ad


Click here for printer-friendly version

Go to
Lessons for

Grades 1-4
Grades 9-12

Past lessons
for Grades 5-8

Nov. 29, 2021
Nov. 22, 2021
Nov. 15, 2021
Nov. 08, 2021
Nov. 01, 2021
Oct. 25, 2021
Oct. 18, 2021
Oct. 11, 2021
Oct. 04, 2021
Sep. 27, 2021
Sep. 20, 2021
Sep. 13, 2021
Sep. 06, 2021
Aug. 30, 2021
Aug. 23, 2021
Aug. 16, 2021
Aug. 09, 2021
Aug. 02, 2021
July 26, 2021
July 19, 2021
July 12, 2021
June 28, 2021
June 21, 2021
June 14, 2021
June 07, 2021
May 31, 2021
May 24, 2021
May 17, 2021
May 10, 2021
May 03, 2021
Apr 26, 2021
Apr 19, 2021
Apr 12, 2021
Apr 05, 2021
Mar. 29, 2021
Mar. 22, 2021
Mar. 15, 2021
Mar. 08, 2021
Mar. 01, 2021
Feb. 22, 2021

For Grades 5-8 , week of Nov. 29, 2021

1. Dr. King’s Farm

Long before he became a civil rights leader, the Rev. Martin Luther King Jr. spent two summers working on a tobacco farm in the state of Connecticut earning money for college. The experience had a huge effect on him, because it was the first time he had lived in a place that was not racially segregated like his home state of Georgia. The town of Simsbury was overwhelmingly white, but the Black farm workers could attend integrated dances, sit next to white residents at the movies, attend church with them and eat alongside them at restaurants and lunch counters. “I had never thought that any person of my race could eat anywhere, but we ate at one of the finest restaurants in Hartford,” young Dr. King wrote to his mother from the farm. For years the farm called Meadowood got little attention, but thanks to a complicated deal between the town of Simsbury and a developer, it will be preserved as green space and nominated for historic designation, the New York Times newspaper reported. Dr. King said later that his experience there opened his eyes to the possibilities of a desegregated, mixed-race world. It gave him an “inescapable urge to serve society,” he would write later. “I felt a sense of responsibility which I could not escape.” People serve others, the community or society in many different ways. In the newspaper or online, find and closely read a story about someone who has chosen to do this. Use what you read to write a personal column detailing why the person chose to serve others, how that person helped individuals or the community and how it could inspire other people to serve others. Include ways you or your classmates could serve others, now or in the future.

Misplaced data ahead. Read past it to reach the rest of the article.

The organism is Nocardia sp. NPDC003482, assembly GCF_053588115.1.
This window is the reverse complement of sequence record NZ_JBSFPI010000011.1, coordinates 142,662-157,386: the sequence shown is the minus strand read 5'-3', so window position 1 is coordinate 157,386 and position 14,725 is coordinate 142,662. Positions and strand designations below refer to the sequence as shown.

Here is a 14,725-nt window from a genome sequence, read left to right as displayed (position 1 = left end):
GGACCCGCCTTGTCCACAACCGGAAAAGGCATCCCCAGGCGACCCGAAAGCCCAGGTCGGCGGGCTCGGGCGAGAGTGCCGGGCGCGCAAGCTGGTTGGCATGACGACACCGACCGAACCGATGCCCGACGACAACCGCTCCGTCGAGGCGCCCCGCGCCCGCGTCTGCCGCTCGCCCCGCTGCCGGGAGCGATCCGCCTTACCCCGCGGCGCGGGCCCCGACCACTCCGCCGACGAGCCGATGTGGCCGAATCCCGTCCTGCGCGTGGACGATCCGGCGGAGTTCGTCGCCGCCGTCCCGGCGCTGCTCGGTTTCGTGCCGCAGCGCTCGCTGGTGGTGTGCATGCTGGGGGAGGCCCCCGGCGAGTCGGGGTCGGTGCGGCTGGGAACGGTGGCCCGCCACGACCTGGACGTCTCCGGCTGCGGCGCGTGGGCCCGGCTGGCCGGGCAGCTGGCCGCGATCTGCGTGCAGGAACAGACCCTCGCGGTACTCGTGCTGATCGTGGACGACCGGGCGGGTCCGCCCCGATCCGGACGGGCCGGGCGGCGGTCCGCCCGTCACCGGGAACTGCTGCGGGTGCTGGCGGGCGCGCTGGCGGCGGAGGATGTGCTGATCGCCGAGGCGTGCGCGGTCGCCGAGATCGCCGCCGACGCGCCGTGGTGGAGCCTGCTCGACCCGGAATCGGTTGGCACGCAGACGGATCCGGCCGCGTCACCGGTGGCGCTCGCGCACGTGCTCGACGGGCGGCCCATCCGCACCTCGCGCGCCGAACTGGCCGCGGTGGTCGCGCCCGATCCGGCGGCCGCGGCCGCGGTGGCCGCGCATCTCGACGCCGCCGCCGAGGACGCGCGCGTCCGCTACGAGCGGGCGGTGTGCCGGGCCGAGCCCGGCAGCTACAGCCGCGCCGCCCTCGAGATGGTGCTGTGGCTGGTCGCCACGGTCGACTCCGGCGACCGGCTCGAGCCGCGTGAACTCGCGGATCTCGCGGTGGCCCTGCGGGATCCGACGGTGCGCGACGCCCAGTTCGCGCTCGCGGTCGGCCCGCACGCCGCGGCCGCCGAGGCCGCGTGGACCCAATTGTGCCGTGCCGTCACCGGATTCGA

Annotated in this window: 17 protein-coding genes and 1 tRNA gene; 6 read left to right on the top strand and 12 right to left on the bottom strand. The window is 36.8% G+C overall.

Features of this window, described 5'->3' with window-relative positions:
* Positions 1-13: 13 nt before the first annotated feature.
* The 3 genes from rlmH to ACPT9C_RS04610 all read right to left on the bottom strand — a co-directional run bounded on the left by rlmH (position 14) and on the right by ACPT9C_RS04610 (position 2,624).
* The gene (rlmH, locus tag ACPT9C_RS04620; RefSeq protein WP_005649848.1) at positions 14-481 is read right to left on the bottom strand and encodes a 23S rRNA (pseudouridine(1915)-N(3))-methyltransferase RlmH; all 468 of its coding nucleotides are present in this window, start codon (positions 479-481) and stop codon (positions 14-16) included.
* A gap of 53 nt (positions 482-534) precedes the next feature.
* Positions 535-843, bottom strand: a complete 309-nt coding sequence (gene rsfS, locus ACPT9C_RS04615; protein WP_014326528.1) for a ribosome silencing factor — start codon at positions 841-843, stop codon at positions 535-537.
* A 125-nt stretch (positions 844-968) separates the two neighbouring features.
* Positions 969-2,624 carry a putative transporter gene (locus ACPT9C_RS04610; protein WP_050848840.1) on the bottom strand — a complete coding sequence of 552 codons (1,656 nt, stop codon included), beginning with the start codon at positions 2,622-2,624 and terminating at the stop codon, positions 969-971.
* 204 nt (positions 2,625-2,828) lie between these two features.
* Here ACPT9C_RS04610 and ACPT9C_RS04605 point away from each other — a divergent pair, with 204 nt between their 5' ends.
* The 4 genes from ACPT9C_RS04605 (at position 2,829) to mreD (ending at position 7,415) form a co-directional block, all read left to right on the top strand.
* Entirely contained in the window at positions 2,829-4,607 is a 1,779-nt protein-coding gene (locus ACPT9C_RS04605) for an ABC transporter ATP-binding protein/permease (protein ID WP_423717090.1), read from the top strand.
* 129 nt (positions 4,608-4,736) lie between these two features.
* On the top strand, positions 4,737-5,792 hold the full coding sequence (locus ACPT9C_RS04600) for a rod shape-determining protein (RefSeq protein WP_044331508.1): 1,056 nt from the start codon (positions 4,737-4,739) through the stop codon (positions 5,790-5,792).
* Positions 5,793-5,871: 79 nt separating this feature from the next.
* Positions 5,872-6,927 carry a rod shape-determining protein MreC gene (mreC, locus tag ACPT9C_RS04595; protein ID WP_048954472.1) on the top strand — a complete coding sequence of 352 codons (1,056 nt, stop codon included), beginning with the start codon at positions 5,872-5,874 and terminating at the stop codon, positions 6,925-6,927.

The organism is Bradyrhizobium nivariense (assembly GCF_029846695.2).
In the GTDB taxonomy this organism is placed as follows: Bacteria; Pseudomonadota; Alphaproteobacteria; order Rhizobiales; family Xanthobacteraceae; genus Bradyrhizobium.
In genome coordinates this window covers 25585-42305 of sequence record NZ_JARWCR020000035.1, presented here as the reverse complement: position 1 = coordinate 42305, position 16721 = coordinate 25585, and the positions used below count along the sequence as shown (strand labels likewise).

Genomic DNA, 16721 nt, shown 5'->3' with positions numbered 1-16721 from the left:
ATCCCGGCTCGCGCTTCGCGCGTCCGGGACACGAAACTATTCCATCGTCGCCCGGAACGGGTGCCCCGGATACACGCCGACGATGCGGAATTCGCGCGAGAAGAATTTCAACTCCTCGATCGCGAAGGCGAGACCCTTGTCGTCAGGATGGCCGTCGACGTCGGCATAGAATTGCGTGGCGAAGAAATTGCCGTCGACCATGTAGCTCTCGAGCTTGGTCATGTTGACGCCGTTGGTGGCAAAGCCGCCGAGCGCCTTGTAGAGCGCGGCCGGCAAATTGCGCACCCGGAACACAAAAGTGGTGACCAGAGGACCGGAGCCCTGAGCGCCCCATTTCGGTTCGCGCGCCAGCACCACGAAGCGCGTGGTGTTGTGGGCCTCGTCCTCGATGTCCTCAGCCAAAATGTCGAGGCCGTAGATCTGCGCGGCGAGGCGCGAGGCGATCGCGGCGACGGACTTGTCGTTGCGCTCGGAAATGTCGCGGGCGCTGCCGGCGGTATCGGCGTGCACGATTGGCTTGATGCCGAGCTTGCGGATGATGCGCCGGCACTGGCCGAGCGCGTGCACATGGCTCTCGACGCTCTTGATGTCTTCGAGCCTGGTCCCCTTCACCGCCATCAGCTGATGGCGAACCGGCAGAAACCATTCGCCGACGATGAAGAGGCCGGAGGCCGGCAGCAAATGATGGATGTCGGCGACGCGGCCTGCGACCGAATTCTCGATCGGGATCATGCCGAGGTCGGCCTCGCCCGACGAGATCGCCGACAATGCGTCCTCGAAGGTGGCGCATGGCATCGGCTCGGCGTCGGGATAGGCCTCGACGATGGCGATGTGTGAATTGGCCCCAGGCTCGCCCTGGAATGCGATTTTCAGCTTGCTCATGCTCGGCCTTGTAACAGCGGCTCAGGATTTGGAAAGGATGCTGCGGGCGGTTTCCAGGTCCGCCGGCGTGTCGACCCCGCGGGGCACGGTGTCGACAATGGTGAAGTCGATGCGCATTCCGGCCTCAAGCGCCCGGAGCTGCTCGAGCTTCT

Common Core State Standards: Writing opinion pieces on topics or texts, supporting a point of view with reasons and information; citing specific textual evidence when writing or speaking to support conclusions.

2. Vaccinations for All

All over the world, government mandates requiring that people get vaccinated have caused debate and controversy. This month the European nation of Austria became the first country on the continent of Europe to require that all its people get vaccinated against the Covid 19 virus and its variants. Austria’s edict came as it re-imposed a nationwide lockdown in the face of a surge of virus infections. “We have to undertake hard measures, otherwise the health-care system will collapse,” said Günther Platter, the governor of Austria’s Tyrol region. About 64 percent of Austria’s 8.9-million people are fully vaccinated (a percentage about 5 points higher than the 59 percent rate in the United States, according to the U.S. Centers for Disease Control and Prevention). Getting more people vaccinated against the coronavirus has been a challenge for government leaders around the world. In the newspaper or online, find and closely read stories about different approaches governments are taking. Use what you read to write a TV news report about which approaches have been most successful and what are the greatest obstacles to getting more people to agree to get vaccinated.

Common Core State Standards: Writing narratives to develop real or imagined experiences or events; reading closely what written and visual texts say and to making logical inferences from them; engaging effectively in a range of collaborative discussions.

3. Heartwarming Tradition